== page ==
Sunday night, two wrestling companies had shenanigans taking place in the main events of their shows. WWE’s Night of Champions saw John Cena and CM Punk battle to a draw after they both pinned each other. The finish was changed from a Cena victory to a draw after the decision was reversed. It obfuscated the issue between the two in order to prolong their feud presumably into Hell in a Cell.
[adinserter block=”2″]Meanwhile, Chikara’s King of Trios event ended with mass chaos surrounding the main event. Team ROH, containing the Young Bucks and Mike Bennett, faced off against the Spectral Envoy, UltraMantis Black, Frightmare and Hallowicked, for the most prestigious tournament crown in all of wrestling for my money. The end of the match saw attempted interference from both Bennett’s manager/girlfriend Maria Kanellis and the Envoy’s mortal enemies, a cadre of wrestlers led by Delirious. Both were thwarted in their own way, with Matt Jackson accidentally nailing Kanellis with a superkick and Envoy ally Crossbones appearing to lay waste to the other invaders. With distraction out of the way, Hallowicked was able to make Bennett tap out to claim victory.
On first glance, it might seem like WWE had the “better” finish, but the truth is, it’s far worse than what Chikara put out for this reason – Chikara’s main event had finality, it had closure. When you pay any amount of money, whether it be the $25 for a ticket to a singular King of Trios night or $60 for a WWE pay-per-view in HD, you expect to get some kind of finality, a conclusion, a satisfaction. Very rarely should a finish like that be used on pay-per-view, but WWE does it all the damn time.
To me, it’s a symptom of having too many pay-per-views, but then again, it’s not like WWE actually uses their gobs and gobs of television time to get over stories. Yes, they do run angles, but they’re often horribly paced and rarely ever are contained just on television rather than both on TV and PPV, leaving satisfying conclusions to happen once in awhile. I could wax nostalgically about the old days when there were only four of such types of events on the calendar, but that toothpaste is never going to fit back into the tube again. The only way to keep going is to reorganize time and start doing things right instead of hotshotting all over the place.
Compare that to Chikara, where there’s very little doubt at the end of major events that at least a minor resolution or the end of an act has happened, even if there’s still plenty of story left to tell. It’s jarring. There’s a reason why Chikara has almost universal critical praise from those who follow it. They may not get everything right, but they get it more than WWE does nowadays. It’s because they know how to tell a story and are interested in following things up instead of just throwing stuff to the wall and seeing what sticks.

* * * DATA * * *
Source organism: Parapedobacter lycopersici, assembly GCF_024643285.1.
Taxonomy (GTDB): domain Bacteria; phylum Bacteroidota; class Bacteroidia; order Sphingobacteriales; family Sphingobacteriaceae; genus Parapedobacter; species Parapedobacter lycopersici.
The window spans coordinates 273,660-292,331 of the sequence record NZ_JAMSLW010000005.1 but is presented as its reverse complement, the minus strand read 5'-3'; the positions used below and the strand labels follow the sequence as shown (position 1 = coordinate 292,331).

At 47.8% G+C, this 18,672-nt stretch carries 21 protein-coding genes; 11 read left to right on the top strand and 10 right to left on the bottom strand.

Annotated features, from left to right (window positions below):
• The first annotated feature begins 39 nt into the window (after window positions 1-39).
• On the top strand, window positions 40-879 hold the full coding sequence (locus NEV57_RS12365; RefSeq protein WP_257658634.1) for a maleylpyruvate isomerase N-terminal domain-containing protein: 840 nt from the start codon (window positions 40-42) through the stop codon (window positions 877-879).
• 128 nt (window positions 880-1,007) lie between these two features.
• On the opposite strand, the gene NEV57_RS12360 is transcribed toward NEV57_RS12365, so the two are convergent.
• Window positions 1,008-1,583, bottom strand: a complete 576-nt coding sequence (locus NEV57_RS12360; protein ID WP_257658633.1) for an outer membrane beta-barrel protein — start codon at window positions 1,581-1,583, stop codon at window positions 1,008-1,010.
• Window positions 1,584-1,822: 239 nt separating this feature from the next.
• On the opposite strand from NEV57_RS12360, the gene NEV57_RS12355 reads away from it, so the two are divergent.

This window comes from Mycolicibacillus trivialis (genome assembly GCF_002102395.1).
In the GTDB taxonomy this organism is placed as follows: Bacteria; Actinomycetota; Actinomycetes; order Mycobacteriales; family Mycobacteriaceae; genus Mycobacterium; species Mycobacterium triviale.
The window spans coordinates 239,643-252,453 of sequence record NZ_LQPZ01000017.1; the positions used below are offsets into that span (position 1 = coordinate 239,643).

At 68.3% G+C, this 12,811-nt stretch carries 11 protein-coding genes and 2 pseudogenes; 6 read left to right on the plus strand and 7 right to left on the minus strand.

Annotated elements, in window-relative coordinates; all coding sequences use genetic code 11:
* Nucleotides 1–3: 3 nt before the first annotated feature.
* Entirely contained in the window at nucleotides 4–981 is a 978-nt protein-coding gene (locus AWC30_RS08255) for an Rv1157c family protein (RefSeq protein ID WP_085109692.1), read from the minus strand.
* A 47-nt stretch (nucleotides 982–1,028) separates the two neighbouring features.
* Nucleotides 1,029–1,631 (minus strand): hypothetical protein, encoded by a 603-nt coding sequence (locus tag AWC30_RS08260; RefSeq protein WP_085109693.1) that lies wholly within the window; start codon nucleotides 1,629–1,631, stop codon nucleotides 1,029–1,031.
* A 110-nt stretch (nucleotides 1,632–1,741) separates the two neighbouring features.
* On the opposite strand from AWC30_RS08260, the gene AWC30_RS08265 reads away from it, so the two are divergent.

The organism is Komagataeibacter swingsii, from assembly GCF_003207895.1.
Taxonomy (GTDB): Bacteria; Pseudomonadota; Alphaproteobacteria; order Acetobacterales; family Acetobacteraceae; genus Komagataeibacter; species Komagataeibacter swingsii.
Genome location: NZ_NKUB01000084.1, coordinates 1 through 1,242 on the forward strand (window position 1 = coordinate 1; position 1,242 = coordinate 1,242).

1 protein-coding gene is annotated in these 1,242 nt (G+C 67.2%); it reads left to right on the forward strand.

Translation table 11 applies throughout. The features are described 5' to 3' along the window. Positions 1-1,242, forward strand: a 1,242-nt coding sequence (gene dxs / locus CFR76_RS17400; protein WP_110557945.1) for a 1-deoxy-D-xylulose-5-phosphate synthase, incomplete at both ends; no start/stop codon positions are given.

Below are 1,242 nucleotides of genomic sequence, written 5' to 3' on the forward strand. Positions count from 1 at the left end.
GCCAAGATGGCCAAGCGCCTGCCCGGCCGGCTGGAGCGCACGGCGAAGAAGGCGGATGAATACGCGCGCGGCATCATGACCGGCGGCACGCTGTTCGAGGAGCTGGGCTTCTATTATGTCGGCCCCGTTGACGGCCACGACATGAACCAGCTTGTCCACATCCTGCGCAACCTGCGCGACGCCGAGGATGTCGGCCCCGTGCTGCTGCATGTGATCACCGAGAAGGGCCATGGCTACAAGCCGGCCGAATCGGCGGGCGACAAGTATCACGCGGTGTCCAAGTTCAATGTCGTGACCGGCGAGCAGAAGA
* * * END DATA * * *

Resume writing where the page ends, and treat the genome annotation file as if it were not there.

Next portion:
Obviously, sometimes they have to change on the fly, like when Sara del Rey signed her WWE developmental deal or the year prior when Claudio Castagnoli (now Antonio Cesaro) did the same. Sometimes, they do something that seems puzzling. I don’t want to claim they do everything right all the time, because then I invite people who like to pick nits and throw one singular example of a bad thing they did and think they’re proving me wrong. However, they get it right more than they get it wrong, and they certainly get it right more than WWE, Impact Wrestling and Ring of Honor do nowadays.
Some might argue that Chikara is a smaller-scale company and thus has an easier time to succeed. That’s a bogus argument if I’ve ever heard one, but even so, WWE has a precedent of blatantly lifting ideas from a smaller company. I mean, they even went so far as to establish a working relationship with ECW in addition to poaching its talent and lifting ideas from them. Contrary to the connotation of those last few sentences, that’s not a bad thing. In fact, it led them to the era that everyone seems to be clamoring for right now, even if some of the people wanting it were barely cognizant of their surroundings at that time.
[adinserter block=”1″]The truth is that good booking knows no parameters, and it will work on any level. WWE could stand to take notes from Chikara and how they run things, and maybe they’ll actually start to gain back some of the fans they scared away over the last decade. Obviously, they won’t reach Attitude peaks again without another transcendental star, but the wrestling industry doesn’t need to be at the pinnacle of pop culture to be worthy of watching. However, it does need to be, y’know, good. Right now, WWE’s direction really isn’t good. Chikara’s is.
Tom Holzerman is a lifelong wrestling fan and connoisseur of all things Chikara Pro, among other feds. When he’s not writing for the Camel Clutch Blog, you can find him on his own blog, The Wrestling Blog.
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